Cement firm Eagle Cement Corp. is set to break ground for its new $300-million Davao plant in October.
In a statement on Wednesday, businessman Ramon Ang said this is in line with the San Miguel group’s plan to build five cement plants with an aggregate capacity of 10 million tons yearly, costing over $1 billion and are expected to all come online by 2017.
He said the new Davao plant is Eagle’s contribution to support the country’s economic growth while strengthening its position in the cement and construction industry.
Ang owns Eagle Cement, and also the president and chief operating officer of conglomerate San Miguel Corp. (SMC).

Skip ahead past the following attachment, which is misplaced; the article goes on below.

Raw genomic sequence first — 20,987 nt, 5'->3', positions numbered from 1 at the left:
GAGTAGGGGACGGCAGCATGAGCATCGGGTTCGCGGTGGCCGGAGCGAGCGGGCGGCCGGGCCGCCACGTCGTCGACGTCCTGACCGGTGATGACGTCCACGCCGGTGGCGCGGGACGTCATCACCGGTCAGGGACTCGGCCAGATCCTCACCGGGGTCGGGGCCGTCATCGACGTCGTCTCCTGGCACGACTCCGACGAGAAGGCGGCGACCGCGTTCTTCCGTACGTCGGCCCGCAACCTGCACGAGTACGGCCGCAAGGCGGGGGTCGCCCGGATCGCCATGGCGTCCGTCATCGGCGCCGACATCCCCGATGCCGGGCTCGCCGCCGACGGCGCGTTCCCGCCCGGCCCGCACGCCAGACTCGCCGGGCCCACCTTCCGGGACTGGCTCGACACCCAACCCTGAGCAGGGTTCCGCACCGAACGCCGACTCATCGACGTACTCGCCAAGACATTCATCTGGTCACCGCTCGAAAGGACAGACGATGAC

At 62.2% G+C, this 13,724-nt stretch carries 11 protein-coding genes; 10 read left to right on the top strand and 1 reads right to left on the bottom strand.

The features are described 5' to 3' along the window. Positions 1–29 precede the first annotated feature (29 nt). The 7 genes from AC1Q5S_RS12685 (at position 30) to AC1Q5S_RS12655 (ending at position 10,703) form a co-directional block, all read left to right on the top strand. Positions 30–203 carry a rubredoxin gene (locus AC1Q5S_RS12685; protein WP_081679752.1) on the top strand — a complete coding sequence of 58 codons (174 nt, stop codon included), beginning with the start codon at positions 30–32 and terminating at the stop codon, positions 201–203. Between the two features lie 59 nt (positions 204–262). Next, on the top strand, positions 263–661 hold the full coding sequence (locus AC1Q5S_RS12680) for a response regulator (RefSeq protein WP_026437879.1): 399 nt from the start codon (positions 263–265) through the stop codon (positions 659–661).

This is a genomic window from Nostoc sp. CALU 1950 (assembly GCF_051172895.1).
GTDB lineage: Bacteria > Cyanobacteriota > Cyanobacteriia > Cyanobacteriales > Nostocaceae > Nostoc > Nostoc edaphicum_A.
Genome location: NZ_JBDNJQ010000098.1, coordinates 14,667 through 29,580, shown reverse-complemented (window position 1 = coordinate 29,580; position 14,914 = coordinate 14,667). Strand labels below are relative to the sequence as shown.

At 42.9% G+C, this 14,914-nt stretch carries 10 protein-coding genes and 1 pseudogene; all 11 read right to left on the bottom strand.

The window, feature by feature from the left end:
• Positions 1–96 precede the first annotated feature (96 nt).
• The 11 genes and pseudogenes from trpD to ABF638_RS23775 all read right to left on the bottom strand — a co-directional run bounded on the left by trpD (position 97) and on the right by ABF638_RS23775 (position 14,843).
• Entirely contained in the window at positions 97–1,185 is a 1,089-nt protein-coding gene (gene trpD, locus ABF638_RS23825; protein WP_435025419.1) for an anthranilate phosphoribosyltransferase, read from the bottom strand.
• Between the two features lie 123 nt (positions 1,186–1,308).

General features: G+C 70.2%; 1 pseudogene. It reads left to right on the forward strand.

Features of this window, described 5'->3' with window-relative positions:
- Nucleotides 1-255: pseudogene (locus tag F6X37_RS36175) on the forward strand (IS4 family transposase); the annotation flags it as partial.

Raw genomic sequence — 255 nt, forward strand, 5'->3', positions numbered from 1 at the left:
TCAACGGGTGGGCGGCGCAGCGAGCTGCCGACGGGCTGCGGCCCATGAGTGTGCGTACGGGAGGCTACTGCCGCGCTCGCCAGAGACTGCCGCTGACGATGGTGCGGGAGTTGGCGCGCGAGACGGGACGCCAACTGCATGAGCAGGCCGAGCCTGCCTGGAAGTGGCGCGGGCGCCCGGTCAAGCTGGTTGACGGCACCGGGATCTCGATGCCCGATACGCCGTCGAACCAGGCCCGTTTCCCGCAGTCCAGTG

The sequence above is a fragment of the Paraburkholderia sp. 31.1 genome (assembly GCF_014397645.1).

The company will break ground for the Davao plant on October 20, after which construction will stretch for the rest of 2016 and is expected to be completed in 2017.
Ang earlier said the plant will cost $300 million to build, which is seen to produce 2 million tons or 50 million bags of cement yearly.
The Davao plant is seen to supply the increasing cement demand from robust infrastructure activities in Mindanao.
Ang had identified Davao as a key growth area for the Philippines, citing the groundbreaking ceremonies of the group’s power subsidiary San Miguel Global Power Holdings Inc. in 2013 for a 300-megawatt power plant in Malita, Davao.
Aside from Eagle’s Davao plant, the other cement plants under San Miguel group’s pipeline are located in Bulacan, Cebu, Pangasinan and Quezon.